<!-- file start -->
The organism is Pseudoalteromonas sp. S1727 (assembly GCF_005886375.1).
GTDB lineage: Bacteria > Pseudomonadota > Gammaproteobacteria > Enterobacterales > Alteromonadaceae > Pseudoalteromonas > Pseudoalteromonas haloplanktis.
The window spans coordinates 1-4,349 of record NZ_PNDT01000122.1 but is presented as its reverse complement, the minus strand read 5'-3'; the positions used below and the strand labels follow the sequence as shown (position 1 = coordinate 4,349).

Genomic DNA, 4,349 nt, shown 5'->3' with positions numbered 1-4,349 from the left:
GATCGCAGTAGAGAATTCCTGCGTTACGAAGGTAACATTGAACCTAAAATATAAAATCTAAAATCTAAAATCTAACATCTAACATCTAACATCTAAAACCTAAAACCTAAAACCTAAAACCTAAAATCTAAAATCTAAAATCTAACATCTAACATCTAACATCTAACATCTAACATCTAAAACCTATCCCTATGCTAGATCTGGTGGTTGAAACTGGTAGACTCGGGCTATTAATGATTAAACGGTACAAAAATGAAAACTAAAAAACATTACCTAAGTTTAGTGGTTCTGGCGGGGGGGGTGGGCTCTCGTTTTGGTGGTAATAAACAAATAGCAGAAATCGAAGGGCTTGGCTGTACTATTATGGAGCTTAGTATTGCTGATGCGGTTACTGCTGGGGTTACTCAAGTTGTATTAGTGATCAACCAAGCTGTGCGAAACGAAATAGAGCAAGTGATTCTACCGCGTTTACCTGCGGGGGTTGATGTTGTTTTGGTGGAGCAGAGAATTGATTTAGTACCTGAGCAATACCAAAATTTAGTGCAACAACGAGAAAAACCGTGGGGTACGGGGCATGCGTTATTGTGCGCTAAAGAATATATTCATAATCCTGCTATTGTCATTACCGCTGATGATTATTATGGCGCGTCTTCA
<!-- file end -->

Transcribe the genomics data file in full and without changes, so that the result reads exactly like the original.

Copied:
The organism is Pseudoalteromonas sp. S1727 (assembly GCF_005886375.1).
GTDB lineage: Bacteria > Pseudomonadota > Gammaproteobacteria > Enterobacterales > Alteromonadaceae > Pseudoalteromonas > Pseudoalteromonas haloplanktis.
The window spans coordinates 1-4,349 of record NZ_PNDT01000122.1 but is presented as its reverse complement, the minus strand read 5'-3'; the positions used below and the strand labels follow the sequence as shown (position 1 = coordinate 4,349).

Genomic DNA, 4,349 nt, shown 5'->3' with positions numbered 1-4,349 from the left:
GATCGCAGTAGAGAATTCCTGCGTTACGAAGGTAACATTGAACCTAAAATATAAAATCTAAAATCTAAAATCTAACATCTAACATCTAACATCTAAAACCTAAAACCTAAAACCTAAAACCTAAAATCTAAAATCTAAAATCTAACATCTAACATCTAACATCTAACATCTAACATCTAAAACCTATCCCTATGCTAGATCTGGTGGTTGAAACTGGTAGACTCGGGCTATTAATGATTAAACGGTACAAAAATGAAAACTAAAAAACATTACCTAAGTTTAGTGGTTCTGGCGGGGGGGGTGGGCTCTCGTTTTGGTGGTAATAAACAAATAGCAGAAATCGAAGGGCTTGGCTGTACTATTATGGAGCTTAGTATTGCTGATGCGGTTACTGCTGGGGTTACTCAAGTTGTATTAGTGATCAACCAAGCTGTGCGAAACGAAATAGAGCAAGTGATTCTACCGCGTTTACCTGCGGGGGTTGATGTTGTTTTGGTGGAGCAGAGAATTGATTTAGTACCTGAGCAATACCAAAATTTAGTGCAACAACGAGAAAAACCGTGGGGTACGGGGCATGCGTTATTGTGCGCTAAAGAATATATTCATAATCCTGCTATTGTCATTACCGCTGATGATTATTATGGCGCGTCTTCA